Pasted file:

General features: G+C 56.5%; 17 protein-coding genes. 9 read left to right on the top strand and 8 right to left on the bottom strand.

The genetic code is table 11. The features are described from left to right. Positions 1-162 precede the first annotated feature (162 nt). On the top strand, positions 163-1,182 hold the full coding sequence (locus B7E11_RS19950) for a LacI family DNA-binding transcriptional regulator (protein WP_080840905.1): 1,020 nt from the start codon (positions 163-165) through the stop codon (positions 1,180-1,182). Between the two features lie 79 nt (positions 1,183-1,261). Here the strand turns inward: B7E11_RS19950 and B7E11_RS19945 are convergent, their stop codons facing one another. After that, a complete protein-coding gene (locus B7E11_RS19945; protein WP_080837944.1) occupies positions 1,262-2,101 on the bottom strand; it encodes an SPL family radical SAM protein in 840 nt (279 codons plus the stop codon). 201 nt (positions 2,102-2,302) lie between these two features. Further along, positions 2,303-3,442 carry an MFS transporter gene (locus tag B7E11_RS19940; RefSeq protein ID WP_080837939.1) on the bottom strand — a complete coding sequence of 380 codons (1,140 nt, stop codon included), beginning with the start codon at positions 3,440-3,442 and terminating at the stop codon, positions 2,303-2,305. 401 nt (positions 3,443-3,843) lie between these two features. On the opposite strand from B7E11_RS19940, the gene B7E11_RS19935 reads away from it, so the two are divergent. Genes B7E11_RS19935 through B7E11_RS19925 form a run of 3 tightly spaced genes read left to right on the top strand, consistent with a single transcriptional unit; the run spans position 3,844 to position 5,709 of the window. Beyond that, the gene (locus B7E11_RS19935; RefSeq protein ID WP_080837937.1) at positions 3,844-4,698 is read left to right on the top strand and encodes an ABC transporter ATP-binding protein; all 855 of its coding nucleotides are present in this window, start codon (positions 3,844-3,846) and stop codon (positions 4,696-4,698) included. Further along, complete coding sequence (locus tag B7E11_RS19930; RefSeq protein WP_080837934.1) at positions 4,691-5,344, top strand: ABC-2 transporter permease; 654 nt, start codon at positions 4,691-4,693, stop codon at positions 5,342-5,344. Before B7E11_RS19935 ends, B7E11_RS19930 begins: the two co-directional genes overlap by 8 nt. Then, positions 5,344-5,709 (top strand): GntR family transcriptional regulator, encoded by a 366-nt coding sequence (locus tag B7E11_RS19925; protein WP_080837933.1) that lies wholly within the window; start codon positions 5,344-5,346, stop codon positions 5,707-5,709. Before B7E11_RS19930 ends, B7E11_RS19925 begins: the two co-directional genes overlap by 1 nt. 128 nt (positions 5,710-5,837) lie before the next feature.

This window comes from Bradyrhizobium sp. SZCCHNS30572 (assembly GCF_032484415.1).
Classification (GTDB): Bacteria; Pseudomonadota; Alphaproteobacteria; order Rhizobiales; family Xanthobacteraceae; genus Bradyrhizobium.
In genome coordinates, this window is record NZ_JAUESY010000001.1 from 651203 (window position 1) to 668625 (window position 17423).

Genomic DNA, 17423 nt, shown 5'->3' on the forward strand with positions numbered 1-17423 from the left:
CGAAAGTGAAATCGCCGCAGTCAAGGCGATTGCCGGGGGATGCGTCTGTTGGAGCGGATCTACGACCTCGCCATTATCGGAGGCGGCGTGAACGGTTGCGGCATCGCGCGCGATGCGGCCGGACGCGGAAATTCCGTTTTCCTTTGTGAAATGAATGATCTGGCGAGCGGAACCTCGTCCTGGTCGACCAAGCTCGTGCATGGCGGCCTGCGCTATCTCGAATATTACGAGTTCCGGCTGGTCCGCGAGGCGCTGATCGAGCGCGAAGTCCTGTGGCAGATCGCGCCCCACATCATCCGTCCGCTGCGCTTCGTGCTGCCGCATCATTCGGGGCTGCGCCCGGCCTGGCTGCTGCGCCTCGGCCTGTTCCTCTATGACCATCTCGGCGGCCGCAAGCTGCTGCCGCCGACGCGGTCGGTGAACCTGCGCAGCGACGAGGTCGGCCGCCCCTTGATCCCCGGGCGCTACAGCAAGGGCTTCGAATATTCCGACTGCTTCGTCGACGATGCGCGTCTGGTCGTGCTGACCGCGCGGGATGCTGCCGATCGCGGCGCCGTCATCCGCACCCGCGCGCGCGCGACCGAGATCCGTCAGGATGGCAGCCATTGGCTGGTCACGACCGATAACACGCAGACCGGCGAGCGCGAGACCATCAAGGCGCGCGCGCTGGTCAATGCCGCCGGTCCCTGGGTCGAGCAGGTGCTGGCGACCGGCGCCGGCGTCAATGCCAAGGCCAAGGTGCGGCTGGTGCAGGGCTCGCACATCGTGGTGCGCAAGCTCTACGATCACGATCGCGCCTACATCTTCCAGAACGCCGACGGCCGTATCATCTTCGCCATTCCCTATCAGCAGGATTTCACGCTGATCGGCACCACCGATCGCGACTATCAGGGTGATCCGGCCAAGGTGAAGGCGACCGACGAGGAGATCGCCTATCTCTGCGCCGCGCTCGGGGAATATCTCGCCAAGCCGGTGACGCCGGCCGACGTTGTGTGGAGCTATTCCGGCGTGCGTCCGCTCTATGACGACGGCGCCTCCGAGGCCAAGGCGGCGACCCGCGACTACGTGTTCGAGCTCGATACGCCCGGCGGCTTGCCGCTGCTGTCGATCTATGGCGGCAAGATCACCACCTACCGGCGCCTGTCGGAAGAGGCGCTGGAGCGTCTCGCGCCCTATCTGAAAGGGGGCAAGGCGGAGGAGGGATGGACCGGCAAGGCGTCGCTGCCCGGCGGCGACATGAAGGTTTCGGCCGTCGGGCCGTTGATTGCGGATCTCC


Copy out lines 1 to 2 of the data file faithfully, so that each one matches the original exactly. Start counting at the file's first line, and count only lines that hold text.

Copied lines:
General features: G+C 56.5%; 17 protein-coding genes. 9 read left to right on the top strand and 8 right to left on the bottom strand.

The genetic code is table 11. The features are described from left to right. Positions 1-162 precede the first annotated feature (162 nt). On the top strand, positions 163-1,182 hold the full coding sequence (locus B7E11_RS19950) for a LacI family DNA-binding transcriptional regulator (protein WP_080840905.1): 1,020 nt from the start codon (positions 163-165) through the stop codon (positions 1,180-1,182). Between the two features lie 79 nt (positions 1,183-1,261). Here the strand turns inward: B7E11_RS19950 and B7E11_RS19945 are convergent, their stop codons facing one another. After that, a complete protein-coding gene (locus B7E11_RS19945; protein WP_080837944.1) occupies positions 1,262-2,101 on the bottom strand; it encodes an SPL family radical SAM protein in 840 nt (279 codons plus the stop codon). 201 nt (positions 2,102-2,302) lie between these two features. Further along, positions 2,303-3,442 carry an MFS transporter gene (locus tag B7E11_RS19940; RefSeq protein ID WP_080837939.1) on the bottom strand — a complete coding sequence of 380 codons (1,140 nt, stop codon included), beginning with the start codon at positions 3,440-3,442 and terminating at the stop codon, positions 2,303-2,305. 401 nt (positions 3,443-3,843) lie between these two features. On the opposite strand from B7E11_RS19940, the gene B7E11_RS19935 reads away from it, so the two are divergent. Genes B7E11_RS19935 through B7E11_RS19925 form a run of 3 tightly spaced genes read left to right on the top strand, consistent with a single transcriptional unit; the run spans position 3,844 to position 5,709 of the window. Beyond that, the gene (locus B7E11_RS19935; RefSeq protein ID WP_080837937.1) at positions 3,844-4,698 is read left to right on the top strand and encodes an ABC transporter ATP-binding protein; all 855 of its coding nucleotides are present in this window, start codon (positions 3,844-3,846) and stop codon (positions 4,696-4,698) included. Further along, complete coding sequence (locus tag B7E11_RS19930; RefSeq protein WP_080837934.1) at positions 4,691-5,344, top strand: ABC-2 transporter permease; 654 nt, start codon at positions 4,691-4,693, stop codon at positions 5,342-5,344. Before B7E11_RS19935 ends, B7E11_RS19930 begins: the two co-directional genes overlap by 8 nt. Then, positions 5,344-5,709 (top strand): GntR family transcriptional regulator, encoded by a 366-nt coding sequence (locus tag B7E11_RS19925; protein WP_080837933.1) that lies wholly within the window; start codon positions 5,344-5,346, stop codon positions 5,707-5,709. Before B7E11_RS19930 ends, B7E11_RS19925 begins: the two co-directional genes overlap by 1 nt. 128 nt (positions 5,710-5,837) lie before the next feature.